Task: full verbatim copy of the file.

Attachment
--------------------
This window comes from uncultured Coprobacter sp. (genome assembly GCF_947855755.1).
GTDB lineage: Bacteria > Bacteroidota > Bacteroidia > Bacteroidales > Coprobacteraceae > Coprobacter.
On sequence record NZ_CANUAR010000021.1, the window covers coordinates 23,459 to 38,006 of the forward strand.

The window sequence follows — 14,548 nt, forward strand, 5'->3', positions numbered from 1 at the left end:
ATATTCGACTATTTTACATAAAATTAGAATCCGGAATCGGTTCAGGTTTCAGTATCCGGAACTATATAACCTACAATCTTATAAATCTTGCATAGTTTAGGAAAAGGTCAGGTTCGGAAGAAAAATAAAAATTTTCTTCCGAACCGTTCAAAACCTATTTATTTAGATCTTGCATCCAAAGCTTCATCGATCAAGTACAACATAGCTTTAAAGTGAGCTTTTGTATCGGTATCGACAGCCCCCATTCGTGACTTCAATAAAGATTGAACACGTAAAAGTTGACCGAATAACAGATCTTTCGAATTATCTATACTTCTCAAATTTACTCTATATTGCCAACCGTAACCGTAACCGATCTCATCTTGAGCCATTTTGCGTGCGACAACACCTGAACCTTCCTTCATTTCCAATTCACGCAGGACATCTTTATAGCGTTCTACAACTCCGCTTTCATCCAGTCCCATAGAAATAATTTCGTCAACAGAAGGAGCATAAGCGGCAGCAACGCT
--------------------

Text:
This window comes from uncultured Coprobacter sp. (genome assembly GCF_947855755.1).
GTDB lineage: Bacteria > Bacteroidota > Bacteroidia > Bacteroidales > Coprobacteraceae > Coprobacter.
On sequence record NZ_CANUAR010000021.1, the window covers coordinates 23,459 to 38,006 of the forward strand.

The window sequence follows — 14,548 nt, forward strand, 5'->3', positions numbered from 1 at the left end:
ATATTCGACTATTTTACATAAAATTAGAATCCGGAATCGGTTCAGGTTTCAGTATCCGGAACTATATAACCTACAATCTTATAAATCTTGCATAGTTTAGGAAAAGGTCAGGTTCGGAAGAAAAATAAAAATTTTCTTCCGAACCGTTCAAAACCTATTTATTTAGATCTTGCATCCAAAGCTTCATCGATCAAGTACAACATAGCTTTAAAGTGAGCTTTTGTATCGGTATCGACAGCCCCCATTCGTGACTTCAATAAAGATTGAACACGTAAAAGTTGACCGAATAACAGATCTTTCGAATTATCTATACTTCTCAAATTTACTCTATATTGCCAACCGTAACCGTAACCGATCTCATCTTGAGCCATTTTGCGTGCGACAACACCTGAACCTTCCTTCATTTCCAATTCACGCAGGACATCTTTATAGCGTTCTACAACTCCGCTTTCATCCAGTCCCATAGAAATAATTTCGTCAACAGAAGGAGCATAAGCGGCAGCAACGCT